She's soon joined by Robin, who reveals that he's already checked the apartment belong to the man, now identified as Teller (not Penn's partner), and found nothing incriminating. His quip about an action figure is possibly a reference to "Batman: The Animated Series" Happy Meal toys, which were still new at the time. (The commercial featured original animation and voice acting, and apparently can only be found on Youtube collections of old ad spots.)
The banter between Batgirl and Robin sets the tone for the story -- she's still learning the ropes, and he's more than willing to poke a little fun at the rookie while she finds her way. A reader could view this as Robin's transition from "Shadow of the Bat" to "Batgirl Returns." He's gone from telling Barbara to give up on the crimefighting game in "Shadow of the Bat,", to gently mocking her in this story, to simply accepting her as a fellow member of the fraternity, so to speak, in "Batgirl Returns." And Robin isn't that mean to Barbara, it should be noted. He's even willing to apologize when he thinks he's taken the joke too far.
The heroes are able to track Teller to his secret hideout, and are stunned to learn that A) the police have caught up to him just as quickly as they did and B) Teller immediately gives himself up to the authorities. As they spy on an impromptu press conference, they discover that prominent Gotham citizen Jeff Griffin "looked into the case" and gave the GCPD information that implicated Teller. During the press conference, Griffin's "good friend" Bob Hewlett appears. Who are these people? Bob Hewlett is currently running for mayor, and Jeff Griffin is rumored to be Hewlett's top choice to replace James Gordon as police commissioner. Barbara, rightfully, smells a rat.
Later, Robin keeps an eye on Teller's cell, and correctly guesses that a plan is underway to free him. This leads to a wonderful piece of Mike Parobeck "Hero vs. Guys in Suits" action...
Meanwhile, Batgirl investigates Bob Hewlett's nearby campaign headquarters. She snaps incriminating photos of Hewlett, Griffin, and Teller all together, and has her own battle against a faceless mob while on her way out.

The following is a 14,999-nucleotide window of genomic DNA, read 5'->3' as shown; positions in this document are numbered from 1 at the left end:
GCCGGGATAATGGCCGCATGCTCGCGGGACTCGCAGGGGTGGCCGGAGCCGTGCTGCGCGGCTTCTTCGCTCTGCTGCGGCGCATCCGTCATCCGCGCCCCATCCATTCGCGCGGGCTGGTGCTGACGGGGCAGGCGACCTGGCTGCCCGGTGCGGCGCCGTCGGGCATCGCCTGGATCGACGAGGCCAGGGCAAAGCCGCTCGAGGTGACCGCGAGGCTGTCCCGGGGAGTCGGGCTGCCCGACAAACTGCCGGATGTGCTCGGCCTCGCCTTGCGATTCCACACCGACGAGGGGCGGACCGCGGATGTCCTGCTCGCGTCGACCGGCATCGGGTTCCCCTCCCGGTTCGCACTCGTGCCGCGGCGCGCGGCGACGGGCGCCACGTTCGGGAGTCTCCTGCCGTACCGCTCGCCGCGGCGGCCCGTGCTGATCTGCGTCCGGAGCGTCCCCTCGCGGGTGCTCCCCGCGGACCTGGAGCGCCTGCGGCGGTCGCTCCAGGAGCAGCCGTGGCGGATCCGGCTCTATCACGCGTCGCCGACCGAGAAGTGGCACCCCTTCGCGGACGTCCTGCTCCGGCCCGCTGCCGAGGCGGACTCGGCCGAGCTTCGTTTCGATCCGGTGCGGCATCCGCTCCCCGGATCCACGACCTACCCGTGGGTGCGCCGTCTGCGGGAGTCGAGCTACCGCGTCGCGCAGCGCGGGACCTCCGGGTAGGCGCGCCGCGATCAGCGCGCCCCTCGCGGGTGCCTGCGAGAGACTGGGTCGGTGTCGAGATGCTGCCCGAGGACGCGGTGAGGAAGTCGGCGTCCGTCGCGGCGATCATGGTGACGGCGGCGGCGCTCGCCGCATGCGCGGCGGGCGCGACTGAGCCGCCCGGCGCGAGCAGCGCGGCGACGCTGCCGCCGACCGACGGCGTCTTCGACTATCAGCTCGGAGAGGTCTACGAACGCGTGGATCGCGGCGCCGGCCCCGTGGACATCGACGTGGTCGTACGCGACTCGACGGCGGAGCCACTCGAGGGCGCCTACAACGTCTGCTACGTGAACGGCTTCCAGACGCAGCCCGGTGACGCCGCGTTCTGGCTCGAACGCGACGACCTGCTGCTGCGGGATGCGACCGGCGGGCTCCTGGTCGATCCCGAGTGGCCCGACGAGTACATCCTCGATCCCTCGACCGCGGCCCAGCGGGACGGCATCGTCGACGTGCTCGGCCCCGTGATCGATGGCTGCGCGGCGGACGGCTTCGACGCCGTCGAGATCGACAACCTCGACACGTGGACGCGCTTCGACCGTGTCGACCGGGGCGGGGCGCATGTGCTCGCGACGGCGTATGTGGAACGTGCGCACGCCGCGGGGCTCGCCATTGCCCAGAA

The three criminals are arrested, James Gordon's position as police commissioner is secured, and Gotham citizens are left with the feckless Mayor Hill in charge of their city government. Ah, well. Two out of three ain't bad, right? Barbara returns to college, the implication being that she's giving up the Batgirl persona for now. This might seem to be a contradiction of "Batgirl Returns," but remember that the episode opens weeks into her college semester. It's certainly conceivable that Barbara grew increasingly bored in college this term and resumed her life as Batgirl. As for Robin, the final page reveals his alter ego Dick Grayson is a fellow student at Gotham University, one with a playfully antagonistic relationship with Barbara...which is exactly where "Batgirl Returns" opens.
"Batgirl Returns" is filled with fantastic scenery, such as the design of the Han Dynasty museum exhibit...
...a return to the Stacked Deck club, and some great skyline shots of Gotham...
- The ending of Barbara Gordon's opening dream sequence offers the first hint of a Batman/Batgirl romance in this canon. Right before the couple kiss, Barbara's awakened by Dick Grayson, who's heckling her out of her window.
- As the episode points out, Roland Daggett once poisoned Catwoman in the episode "Cat Scratch Fever," and his chemical plant is where we saw Daggett develop the drug that transformed Matt Hagen into Clayface in "Feat of Clay."
- The rarely seen Stacked Deck club also appeared in Batgirl's debut storyline, "Shadow of the Bat." It remains draped in a ridiculous number of shadows, and still looks amazingly cool.
"Batgirl Returns" ends with Batgirl physically preventing Robin from pursuing Catwoman, who's just stolen a police car and driven away. Batgirl calmly asserts that they'll have plenty of opportunities to capture Catwoman again, but c'mon...are they really going to just let her escape like this? I realize that the episode is over and there's no room for another action scene, but wouldn't a closing shot of Robin and Batgirl swinging after the car work as a more believable ending?
Battle of the Batgirl Returns
"Batman Adventures" #18 is one of the highlights of the Puckett/Parobeck era, moving swiftly, filling in gaps from its parent continuity, and just having fun with the concept of Robin and Batgirl working a case without Batman's help. The story's also rather sharp, featuring a political scheme that could've easily been fleshed out over the course of twenty minutes, had the issue been adapted to the screen. "Batgirl Returns" is also one of the strongest episodes from its run, and given that this run is one of the greatest of the entire series, that's no small compliment. I'm tempted to declare this a draw, but the quality of the Dong Yang animation in "Batgirl Returns" is enough for it to have the edge. Both are entertaining stories, however, worthy of another look today.
That's all for this week. If you have any "Adventures" issues you'd like to see covered with a related episode of an animated series, just leave a comment, or contact me on Twitter.